Help support New Advent and get the full contents of this website as an instant download or CD-ROM. Includes the Catholic Encyclopedia, Church Fathers, Summa, Bible and more all for only $19.99...
An Augustinian hermit friar, a contemporary and great friend of St. Catherine of Siena; the exact place and date of his birth are unknown and those of his death are disputed. He was an English mystic, and lived in the latter half of the fourteenth century; educated at Cambridge, he afterwards joined the Austin Friars in England, but desiring a stricter than they were living, and hearing that there were two monasteries of his order which had returned to primitive discipline near Siena, he set out for Italy. On reaching the forest of Lecceto near Siena, in which one of these monasteries stood, he found the place, which abounded in caves, suited to the contemplative life, that with the consent of his superiors he joined this community. Henceforth he spent his days in study and contemplation in one of these caves, and returned to the monastery at night to sleep. He was called the "Bachelor of the Wood"; here he became acquainted with St. Catherine, who occasionally visited him at Lecceto and went to confession to him. He had so great a love for solitude, that he declined to leave it when invited by Pope Urban VI to go to Rome, to assist him with his counsel at the time of the papal schisms then disturbing the Church.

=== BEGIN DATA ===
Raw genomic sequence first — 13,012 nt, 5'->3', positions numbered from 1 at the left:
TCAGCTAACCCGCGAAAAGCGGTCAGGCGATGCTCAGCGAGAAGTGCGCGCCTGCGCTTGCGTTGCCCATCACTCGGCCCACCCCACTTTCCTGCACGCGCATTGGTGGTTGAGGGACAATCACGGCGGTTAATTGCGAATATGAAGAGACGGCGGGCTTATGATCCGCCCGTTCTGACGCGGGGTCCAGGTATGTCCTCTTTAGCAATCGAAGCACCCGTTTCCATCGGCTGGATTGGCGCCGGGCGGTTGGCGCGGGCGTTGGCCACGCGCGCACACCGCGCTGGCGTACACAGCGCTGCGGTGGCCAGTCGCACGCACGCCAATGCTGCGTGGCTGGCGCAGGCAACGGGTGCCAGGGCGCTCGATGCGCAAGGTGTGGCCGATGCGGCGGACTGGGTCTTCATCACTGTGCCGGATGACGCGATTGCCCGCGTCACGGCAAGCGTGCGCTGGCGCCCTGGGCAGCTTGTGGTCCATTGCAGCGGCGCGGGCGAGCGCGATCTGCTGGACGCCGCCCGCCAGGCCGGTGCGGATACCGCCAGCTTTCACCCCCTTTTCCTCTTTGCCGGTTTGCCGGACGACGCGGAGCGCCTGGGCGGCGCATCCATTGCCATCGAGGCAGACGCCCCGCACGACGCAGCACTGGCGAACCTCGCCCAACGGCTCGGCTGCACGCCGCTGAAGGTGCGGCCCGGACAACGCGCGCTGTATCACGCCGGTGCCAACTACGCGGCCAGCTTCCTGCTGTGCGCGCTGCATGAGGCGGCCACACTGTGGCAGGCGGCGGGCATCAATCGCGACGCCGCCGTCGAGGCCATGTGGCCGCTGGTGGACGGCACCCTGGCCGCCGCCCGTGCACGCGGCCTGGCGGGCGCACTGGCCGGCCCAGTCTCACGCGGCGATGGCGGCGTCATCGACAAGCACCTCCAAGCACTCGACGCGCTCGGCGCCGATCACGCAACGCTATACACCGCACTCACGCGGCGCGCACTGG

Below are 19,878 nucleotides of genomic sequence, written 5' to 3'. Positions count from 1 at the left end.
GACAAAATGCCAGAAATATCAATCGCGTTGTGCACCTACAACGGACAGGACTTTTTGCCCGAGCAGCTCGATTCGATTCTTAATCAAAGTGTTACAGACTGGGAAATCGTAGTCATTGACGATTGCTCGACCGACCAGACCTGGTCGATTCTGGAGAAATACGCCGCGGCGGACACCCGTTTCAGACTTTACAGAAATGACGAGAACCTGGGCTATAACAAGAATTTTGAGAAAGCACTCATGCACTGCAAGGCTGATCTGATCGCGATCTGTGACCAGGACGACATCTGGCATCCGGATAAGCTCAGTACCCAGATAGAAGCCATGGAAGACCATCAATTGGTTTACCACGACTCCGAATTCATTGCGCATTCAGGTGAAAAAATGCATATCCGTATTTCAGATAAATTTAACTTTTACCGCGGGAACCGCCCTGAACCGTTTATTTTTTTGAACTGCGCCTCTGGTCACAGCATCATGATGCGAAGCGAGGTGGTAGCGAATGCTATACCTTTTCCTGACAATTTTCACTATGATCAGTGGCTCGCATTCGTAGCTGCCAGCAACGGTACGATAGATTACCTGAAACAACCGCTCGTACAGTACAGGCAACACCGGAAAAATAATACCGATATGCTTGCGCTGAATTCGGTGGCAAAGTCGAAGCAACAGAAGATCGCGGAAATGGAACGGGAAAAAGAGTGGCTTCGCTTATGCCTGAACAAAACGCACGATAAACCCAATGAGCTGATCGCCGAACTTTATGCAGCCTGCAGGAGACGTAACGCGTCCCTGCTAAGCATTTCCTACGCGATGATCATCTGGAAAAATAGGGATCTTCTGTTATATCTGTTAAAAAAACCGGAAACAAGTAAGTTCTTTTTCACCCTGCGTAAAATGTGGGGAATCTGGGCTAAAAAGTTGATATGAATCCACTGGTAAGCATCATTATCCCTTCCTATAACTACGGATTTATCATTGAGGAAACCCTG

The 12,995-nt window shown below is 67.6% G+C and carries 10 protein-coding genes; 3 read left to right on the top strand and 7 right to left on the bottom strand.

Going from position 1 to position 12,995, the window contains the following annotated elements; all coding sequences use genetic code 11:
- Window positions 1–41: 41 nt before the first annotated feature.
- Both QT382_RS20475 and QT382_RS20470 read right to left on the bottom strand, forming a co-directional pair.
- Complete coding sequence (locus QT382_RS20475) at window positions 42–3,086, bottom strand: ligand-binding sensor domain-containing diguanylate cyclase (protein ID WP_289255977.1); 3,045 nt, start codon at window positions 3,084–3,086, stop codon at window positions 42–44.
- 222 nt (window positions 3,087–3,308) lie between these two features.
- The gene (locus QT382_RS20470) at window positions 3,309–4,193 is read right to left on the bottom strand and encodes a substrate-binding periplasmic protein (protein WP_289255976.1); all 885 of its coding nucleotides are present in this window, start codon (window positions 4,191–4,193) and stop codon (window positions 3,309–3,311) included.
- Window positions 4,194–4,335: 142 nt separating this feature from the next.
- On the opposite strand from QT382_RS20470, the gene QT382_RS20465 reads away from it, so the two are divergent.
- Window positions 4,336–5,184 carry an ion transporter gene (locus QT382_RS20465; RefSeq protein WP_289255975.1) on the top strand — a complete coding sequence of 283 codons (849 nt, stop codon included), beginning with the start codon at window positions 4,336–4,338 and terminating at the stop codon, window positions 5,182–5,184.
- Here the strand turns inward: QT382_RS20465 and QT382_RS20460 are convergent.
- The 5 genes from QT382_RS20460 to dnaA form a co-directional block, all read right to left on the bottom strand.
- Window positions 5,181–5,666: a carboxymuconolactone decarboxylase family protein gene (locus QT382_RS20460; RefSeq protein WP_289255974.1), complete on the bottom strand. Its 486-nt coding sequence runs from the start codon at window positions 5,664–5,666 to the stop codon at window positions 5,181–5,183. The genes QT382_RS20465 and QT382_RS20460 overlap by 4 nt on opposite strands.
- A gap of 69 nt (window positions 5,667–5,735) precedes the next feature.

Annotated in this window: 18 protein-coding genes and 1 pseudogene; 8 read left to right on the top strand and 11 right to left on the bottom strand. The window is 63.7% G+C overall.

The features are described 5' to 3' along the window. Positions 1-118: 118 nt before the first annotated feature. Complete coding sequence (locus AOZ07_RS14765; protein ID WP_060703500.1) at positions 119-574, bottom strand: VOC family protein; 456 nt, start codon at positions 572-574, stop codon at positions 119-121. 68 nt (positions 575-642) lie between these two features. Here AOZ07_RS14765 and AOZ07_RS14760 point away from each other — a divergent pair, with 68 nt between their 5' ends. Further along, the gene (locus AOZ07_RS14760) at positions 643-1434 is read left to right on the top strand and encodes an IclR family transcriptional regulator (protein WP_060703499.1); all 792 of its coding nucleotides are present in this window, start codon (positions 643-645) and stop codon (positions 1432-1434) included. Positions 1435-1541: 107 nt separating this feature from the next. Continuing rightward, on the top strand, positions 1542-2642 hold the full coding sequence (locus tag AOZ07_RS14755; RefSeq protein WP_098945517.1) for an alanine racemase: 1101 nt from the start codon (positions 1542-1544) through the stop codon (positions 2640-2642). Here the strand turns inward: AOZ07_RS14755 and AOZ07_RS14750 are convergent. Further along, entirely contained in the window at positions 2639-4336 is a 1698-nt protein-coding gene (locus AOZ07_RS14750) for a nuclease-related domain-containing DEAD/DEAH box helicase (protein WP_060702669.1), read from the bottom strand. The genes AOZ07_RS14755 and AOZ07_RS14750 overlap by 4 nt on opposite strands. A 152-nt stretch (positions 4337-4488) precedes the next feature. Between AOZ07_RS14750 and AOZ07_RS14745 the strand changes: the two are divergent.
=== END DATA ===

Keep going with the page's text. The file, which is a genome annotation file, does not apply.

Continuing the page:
He wrote a long panegyric on St. Catherine at her death, which, with another of his works, is preserved in the public library at Siena. For at least nineteen years he led a most holy and austere life in this wood, and is said by Torellus to have returned to England, immediately after St. Catherine's death in 1383, and, after introducing the reform of Lecceto, to have died the same year. Others say he died in 1383, but there is no mention of his death in the book of the dead at Lecceto, and the exact date of it is uncertain. He was considered a saint by his contemporaries.
None of his works have been printed: they consist of six manuscripts; (1) an epistle to the provincial of his order; (2) a letter to the doctors of the province; (3) an epistle to the brethren in general; (4) predictions to the English of calamities coming upon England (in this he prophesied that England would lose the Catholic faith); (5) divers epistles; (6) a treatise on remedies against temptations. A fifteenth century manuscript of this last is now in the University Library at Cambridge, to which it was presented by George I.
APA citation. (1909). William Flete. In The Catholic Encyclopedia. New York: Robert Appleton Company. http://www.newadvent.org/cathen/06102a.htm
MLA citation. "William Flete." The Catholic Encyclopedia. Vol. 6. New York: Robert Appleton Company, 1909. <http://www.newadvent.org/cathen/06102a.htm>.
Transcription. This article was transcribed for New Advent by Joseph P. Thomas.
Ecclesiastical approbation. Nihil Obstat. September 1, 1909. Remy Lafort, Censor. Imprimatur. +John M. Farley, Archbishop of New York.
Contact information. The editor of New Advent is Kevin Knight. My email address is webmaster at newadvent.org. Regrettably, I can't reply to every letter, but I greatly appreciate your feedback — especially notifications about typographical errors and inappropriate ads.